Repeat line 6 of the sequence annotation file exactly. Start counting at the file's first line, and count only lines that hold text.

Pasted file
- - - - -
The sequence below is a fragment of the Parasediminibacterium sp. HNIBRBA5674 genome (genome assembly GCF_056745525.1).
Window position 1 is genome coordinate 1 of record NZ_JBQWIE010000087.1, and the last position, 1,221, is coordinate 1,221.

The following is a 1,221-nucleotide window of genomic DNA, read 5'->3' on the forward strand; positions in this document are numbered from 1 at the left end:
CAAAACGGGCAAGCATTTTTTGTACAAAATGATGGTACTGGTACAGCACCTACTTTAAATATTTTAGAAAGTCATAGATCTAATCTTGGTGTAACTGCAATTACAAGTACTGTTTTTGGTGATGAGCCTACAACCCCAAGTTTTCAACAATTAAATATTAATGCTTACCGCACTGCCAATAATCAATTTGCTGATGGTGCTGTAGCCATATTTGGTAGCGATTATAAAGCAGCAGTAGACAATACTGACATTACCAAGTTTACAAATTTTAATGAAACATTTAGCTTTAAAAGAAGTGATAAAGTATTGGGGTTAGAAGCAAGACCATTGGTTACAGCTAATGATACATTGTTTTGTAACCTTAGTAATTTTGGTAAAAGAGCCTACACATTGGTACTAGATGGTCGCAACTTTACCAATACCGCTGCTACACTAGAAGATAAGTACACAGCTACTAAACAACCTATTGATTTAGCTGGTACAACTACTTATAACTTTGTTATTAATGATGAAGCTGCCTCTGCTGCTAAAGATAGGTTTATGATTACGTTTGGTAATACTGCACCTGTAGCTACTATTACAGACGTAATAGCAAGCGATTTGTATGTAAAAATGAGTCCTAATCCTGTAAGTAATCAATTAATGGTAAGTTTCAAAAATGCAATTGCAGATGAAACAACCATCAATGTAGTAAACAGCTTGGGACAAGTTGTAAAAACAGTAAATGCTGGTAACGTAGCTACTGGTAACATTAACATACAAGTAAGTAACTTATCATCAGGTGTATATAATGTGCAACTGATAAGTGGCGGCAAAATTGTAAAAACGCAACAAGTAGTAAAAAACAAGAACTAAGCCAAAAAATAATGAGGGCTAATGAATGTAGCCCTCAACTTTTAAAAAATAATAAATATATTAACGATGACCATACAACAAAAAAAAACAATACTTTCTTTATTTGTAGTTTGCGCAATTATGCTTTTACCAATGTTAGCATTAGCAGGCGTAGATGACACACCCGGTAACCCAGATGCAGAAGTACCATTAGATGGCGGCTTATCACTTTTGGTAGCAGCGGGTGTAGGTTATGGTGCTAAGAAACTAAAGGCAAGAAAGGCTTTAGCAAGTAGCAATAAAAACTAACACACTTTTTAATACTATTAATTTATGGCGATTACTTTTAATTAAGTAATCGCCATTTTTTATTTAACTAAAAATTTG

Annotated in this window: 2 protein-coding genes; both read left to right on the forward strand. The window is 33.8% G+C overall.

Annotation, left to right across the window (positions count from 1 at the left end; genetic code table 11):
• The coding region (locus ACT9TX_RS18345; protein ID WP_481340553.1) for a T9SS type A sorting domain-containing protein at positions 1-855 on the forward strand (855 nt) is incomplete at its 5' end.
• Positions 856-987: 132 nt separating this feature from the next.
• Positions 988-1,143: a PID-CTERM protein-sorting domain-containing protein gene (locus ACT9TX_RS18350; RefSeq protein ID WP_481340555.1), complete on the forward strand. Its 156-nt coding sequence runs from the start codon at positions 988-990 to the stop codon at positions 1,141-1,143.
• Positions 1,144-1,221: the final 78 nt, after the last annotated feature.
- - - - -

Annotation, left to right across the window (positions count from 1 at the left end; genetic code table 11):